I'll start this by saying that I absolutely love Blades, and I watch (well, listen to the mp3's. Are you able to see download stats for those?) every episode, so any critiques in here are just me spitballing and only because you're askin for it :P. As a GM who loves reading and listening about GM'ing (the zines, Office Hours, articles, etc), John is great to observe and listen to. I feel he really embodies the "be a fan of the players" style that he mentions in the Blades in the Dark rule book, which I can tell is amazing for the players as they all talk plenty about how much they enjoy playing the game (and inspiring for me, I picked up Blades and after running a session of it, my players loved it too!).
However, I do think that some of the other commentators are not off base in their feeling that this style can lead to a sense of a lack of danger. I think John wants the players to do the dope shit they want to do, and is sometimes a bit lenient with the consequences. I don't particularly mind this because I like seeing the characters do dope shit also. However, I will say (and this is my only personal critique in this write-up) that I would like to see things not go specifically Carriless' way quite as well as they have. Carriless is super cool and @iNcontroLTV made a hell of a character, however I feel like the only significant character flaw (his vice not really being a "flaw", since he totally owns it) we have seen is his hubris (a fun flaw to have) and that hubris has gone mostly unpunished which feels to me like a bit of a lost opportunity from a character development perspective.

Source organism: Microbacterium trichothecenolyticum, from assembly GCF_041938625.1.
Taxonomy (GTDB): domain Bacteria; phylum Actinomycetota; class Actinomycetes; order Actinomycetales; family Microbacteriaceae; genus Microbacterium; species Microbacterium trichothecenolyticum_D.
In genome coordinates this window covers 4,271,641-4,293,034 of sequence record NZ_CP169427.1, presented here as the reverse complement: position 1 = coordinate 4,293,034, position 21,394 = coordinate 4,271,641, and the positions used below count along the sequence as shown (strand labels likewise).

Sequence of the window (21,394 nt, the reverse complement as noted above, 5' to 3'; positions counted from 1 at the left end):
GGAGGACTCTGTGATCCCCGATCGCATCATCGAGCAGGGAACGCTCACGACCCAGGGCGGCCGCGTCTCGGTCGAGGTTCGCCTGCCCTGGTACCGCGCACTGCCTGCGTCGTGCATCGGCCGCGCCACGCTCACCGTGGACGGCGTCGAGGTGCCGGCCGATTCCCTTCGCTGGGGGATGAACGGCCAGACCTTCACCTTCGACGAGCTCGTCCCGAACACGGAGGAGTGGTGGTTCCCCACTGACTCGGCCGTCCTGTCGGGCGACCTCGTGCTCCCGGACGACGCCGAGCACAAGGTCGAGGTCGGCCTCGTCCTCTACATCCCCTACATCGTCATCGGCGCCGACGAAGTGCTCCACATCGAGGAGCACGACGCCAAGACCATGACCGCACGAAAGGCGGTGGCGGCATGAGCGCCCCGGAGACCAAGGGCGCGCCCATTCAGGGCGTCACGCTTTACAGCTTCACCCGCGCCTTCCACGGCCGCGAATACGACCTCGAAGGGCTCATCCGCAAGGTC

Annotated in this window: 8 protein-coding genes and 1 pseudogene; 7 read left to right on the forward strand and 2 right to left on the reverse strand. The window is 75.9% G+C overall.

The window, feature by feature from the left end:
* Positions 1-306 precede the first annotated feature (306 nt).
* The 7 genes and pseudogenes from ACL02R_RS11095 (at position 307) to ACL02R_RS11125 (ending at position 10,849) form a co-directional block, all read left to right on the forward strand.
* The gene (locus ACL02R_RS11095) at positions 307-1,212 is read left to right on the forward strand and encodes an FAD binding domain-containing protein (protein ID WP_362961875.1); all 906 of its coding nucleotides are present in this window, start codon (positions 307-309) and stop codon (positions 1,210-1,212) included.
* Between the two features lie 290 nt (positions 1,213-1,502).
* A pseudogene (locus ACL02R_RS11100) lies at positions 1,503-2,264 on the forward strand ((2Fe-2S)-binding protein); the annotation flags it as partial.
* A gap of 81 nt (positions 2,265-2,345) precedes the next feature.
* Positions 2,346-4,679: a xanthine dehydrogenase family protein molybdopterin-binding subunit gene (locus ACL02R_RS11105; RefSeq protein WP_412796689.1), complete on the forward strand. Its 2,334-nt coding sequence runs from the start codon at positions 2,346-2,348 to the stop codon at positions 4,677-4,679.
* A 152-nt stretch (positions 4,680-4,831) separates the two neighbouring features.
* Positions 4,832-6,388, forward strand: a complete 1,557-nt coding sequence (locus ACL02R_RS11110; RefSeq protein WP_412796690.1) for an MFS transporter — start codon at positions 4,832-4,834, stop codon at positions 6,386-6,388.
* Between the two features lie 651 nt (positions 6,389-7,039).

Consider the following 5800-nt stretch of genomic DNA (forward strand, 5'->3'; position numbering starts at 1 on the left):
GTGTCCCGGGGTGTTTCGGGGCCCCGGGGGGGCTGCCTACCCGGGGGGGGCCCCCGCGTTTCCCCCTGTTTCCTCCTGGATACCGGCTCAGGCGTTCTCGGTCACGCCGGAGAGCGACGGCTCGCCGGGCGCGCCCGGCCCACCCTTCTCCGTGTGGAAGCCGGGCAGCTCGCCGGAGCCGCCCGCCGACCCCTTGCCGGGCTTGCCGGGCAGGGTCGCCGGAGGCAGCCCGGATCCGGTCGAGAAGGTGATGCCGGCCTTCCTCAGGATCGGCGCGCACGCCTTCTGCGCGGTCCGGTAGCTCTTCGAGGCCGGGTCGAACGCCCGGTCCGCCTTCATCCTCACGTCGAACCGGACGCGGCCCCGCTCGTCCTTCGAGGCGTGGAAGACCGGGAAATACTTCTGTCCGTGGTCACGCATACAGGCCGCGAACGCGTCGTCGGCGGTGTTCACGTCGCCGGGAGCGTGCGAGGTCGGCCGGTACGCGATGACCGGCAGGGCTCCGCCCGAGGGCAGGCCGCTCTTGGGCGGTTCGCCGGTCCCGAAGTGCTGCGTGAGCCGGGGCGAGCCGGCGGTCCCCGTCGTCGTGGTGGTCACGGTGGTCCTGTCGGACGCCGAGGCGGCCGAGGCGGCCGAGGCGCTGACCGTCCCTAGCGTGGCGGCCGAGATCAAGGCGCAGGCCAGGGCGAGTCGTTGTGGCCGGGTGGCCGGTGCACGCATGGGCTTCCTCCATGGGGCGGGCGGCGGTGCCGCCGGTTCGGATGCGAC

I also feel that the feeling of no driving opposing forces in the game is a fair viewpoint. I think John puts it on the players to be the driving force, which I think they do a great job of, but GM-controlled antagonists that persist through episodes/arcs go a long way from a show/spectator perspective in my opinion. We get to know the PC's super well, but the enemies really only exist as a focus of the PC's goals and desires.
As for the game feeling like it's just going through the motions, I think the well-defined mechanics that facilitate downtime / scores are awesome for giving actual structure for the players to decide what happens. If you plop some characters into a town in D&D or onto a spaceship in Stars Without Number or something and just ask them "what do you do?" they'll be at a loss, since the games don't have rules for helping them decide what to do. In CoS, when the PC's got to the monastery town and bought their apartment, the player's did not really have anything to do until Adam put the town thugs situation in their faces. In Blades, due to the well-defined options available to the players in downtime, it is a lot easier for them to figure out what their characters spend their time doing when there isn't an obvious "quest" to do. I really appreciate this and think it has helped a bunch, but I can understand how it can feel repetitive or forced from a viewer perspective.
Anyway, those are my thoughts and observations on why Blades might not necessarily be as appealing to as broad an audience as the other shows. I'm just a rambling amateur though, would find it interesting to hear @AdamKoebel and @OneSevenDesign 's thoughts on it all! But I totally get if that would not be super comfortable to discuss publicly. Thanks for being open in your search for feedback @itmeJP !